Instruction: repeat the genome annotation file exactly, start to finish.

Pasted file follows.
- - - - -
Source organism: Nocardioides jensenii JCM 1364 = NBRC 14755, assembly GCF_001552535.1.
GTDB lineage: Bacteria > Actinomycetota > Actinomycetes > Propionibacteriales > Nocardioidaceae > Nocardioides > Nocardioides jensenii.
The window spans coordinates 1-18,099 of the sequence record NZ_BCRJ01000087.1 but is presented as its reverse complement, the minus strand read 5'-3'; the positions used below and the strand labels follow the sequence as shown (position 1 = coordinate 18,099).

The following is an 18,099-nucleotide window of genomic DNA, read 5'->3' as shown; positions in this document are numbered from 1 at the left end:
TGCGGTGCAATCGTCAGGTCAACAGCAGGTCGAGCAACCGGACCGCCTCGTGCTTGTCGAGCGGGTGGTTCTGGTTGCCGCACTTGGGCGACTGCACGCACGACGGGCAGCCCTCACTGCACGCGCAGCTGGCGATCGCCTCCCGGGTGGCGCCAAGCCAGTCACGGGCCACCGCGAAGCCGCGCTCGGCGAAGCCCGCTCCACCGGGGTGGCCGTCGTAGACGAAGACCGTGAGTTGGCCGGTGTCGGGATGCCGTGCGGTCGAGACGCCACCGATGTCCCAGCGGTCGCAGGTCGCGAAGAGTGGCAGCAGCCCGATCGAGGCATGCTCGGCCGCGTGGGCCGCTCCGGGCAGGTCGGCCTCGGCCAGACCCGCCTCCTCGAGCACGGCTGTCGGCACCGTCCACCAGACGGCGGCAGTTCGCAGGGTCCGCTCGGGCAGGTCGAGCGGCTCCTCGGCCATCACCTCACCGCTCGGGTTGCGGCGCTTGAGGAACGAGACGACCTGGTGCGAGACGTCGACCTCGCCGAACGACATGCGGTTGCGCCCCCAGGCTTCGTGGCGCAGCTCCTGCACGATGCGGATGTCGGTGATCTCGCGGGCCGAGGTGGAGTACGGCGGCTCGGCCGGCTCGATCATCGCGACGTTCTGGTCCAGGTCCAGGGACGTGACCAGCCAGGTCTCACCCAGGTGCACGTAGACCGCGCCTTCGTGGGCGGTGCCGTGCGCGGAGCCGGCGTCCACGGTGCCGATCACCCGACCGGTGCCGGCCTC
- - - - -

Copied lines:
Source organism: Nocardioides jensenii JCM 1364 = NBRC 14755, assembly GCF_001552535.1.
GTDB lineage: Bacteria > Actinomycetota > Actinomycetes > Propionibacteriales > Nocardioidaceae > Nocardioides > Nocardioides jensenii.
The window spans coordinates 1-18,099 of the sequence record NZ_BCRJ01000087.1 but is presented as its reverse complement, the minus strand read 5'-3'; the positions used below and the strand labels follow the sequence as shown (position 1 = coordinate 18,099).

The following is an 18,099-nucleotide window of genomic DNA, read 5'->3' as shown; positions in this document are numbered from 1 at the left end:
TGCGGTGCAATCGTCAGGTCAACAGCAGGTCGAGCAACCGGACCGCCTCGTGCTTGTCGAGCGGGTGGTTCTGGTTGCCGCACTTGGGCGACTGCACGCACGACGGGCAGCCCTCACTGCACGCGCAGCTGGCGATCGCCTCCCGGGTGGCGCCAAGCCAGTCACGGGCCACCGCGAAGCCGCGCTCGGCGAAGCCCGCTCCACCGGGGTGGCCGTCGTAGACGAAGACCGTGAGTTGGCCGGTGTCGGGATGCCGTGCGGTCGAGACGCCACCGATGTCCCAGCGGTCGCAGGTCGCGAAGAGTGGCAGCAGCCCGATCGAGGCATGCTCGGCCGCGTGGGCCGCTCCGGGCAGGTCGGCCTCGGCCAGACCCGCCTCCTCGAGCACGGCTGTCGGCACCGTCCACCAGACGGCGGCAGTTCGCAGGGTCCGCTCGGGCAGGTCGAGCGGCTCCTCGGCCATCACCTCACCGCTCGGGTTGCGGCGCTTGAGGAACGAGACGACCTGGTGCGAGACGTCGACCTCGCCGAACGACATGCGGTTGCGCCCCCAGGCTTCGTGGCGCAGCTCCTGCACGATGCGGATGTCGGTGATCTCGCGGGCCGAGGTGGAGTACGGCGGCTCGGCCGGCTCGATCATCGCGACGTTCTGGTCCAGGTCCAGGGACGTGACCAGCCAGGTCTCACCCAGGTGCACGTAGACCGCGCCTTCGTGGGCGGTGCCGTGCGCGGAGCCGGCGTCCACGGTGCCGATCACCCGACCGGTGCCGGCCTC